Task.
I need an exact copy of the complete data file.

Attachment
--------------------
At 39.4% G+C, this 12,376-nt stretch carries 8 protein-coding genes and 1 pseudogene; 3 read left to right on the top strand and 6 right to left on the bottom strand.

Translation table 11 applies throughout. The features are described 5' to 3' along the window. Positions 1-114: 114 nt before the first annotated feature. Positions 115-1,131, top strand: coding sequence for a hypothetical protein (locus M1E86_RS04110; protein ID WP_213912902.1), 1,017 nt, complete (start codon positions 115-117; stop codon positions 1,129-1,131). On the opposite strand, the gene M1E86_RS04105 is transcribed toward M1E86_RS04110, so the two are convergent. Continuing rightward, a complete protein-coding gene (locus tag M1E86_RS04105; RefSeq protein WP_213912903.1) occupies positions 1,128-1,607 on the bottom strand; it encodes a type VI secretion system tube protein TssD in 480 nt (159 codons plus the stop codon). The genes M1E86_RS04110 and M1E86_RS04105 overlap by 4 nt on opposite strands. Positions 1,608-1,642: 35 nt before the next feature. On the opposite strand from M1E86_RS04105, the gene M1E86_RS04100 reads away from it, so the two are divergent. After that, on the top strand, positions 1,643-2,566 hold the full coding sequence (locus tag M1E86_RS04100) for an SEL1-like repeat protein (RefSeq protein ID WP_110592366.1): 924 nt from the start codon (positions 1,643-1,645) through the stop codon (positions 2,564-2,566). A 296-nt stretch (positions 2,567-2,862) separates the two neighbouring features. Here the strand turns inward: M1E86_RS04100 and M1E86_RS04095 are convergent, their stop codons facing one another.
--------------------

At 39.4% G+C, this 12,376-nt stretch carries 8 protein-coding genes and 1 pseudogene; 3 read left to right on the top strand and 6 right to left on the bottom strand.

Translation table 11 applies throughout. The features are described 5' to 3' along the window. Positions 1-114: 114 nt before the first annotated feature. Positions 115-1,131, top strand: coding sequence for a hypothetical protein (locus M1E86_RS04110; protein ID WP_213912902.1), 1,017 nt, complete (start codon positions 115-117; stop codon positions 1,129-1,131). On the opposite strand, the gene M1E86_RS04105 is transcribed toward M1E86_RS04110, so the two are convergent. Continuing rightward, a complete protein-coding gene (locus tag M1E86_RS04105; RefSeq protein WP_213912903.1) occupies positions 1,128-1,607 on the bottom strand; it encodes a type VI secretion system tube protein TssD in 480 nt (159 codons plus the stop codon). The genes M1E86_RS04110 and M1E86_RS04105 overlap by 4 nt on opposite strands. Positions 1,608-1,642: 35 nt before the next feature. On the opposite strand from M1E86_RS04105, the gene M1E86_RS04100 reads away from it, so the two are divergent. After that, on the top strand, positions 1,643-2,566 hold the full coding sequence (locus tag M1E86_RS04100) for an SEL1-like repeat protein (RefSeq protein ID WP_110592366.1): 924 nt from the start codon (positions 1,643-1,645) through the stop codon (positions 2,564-2,566). A 296-nt stretch (positions 2,567-2,862) separates the two neighbouring features. Here the strand turns inward: M1E86_RS04100 and M1E86_RS04095 are convergent, their stop codons facing one another.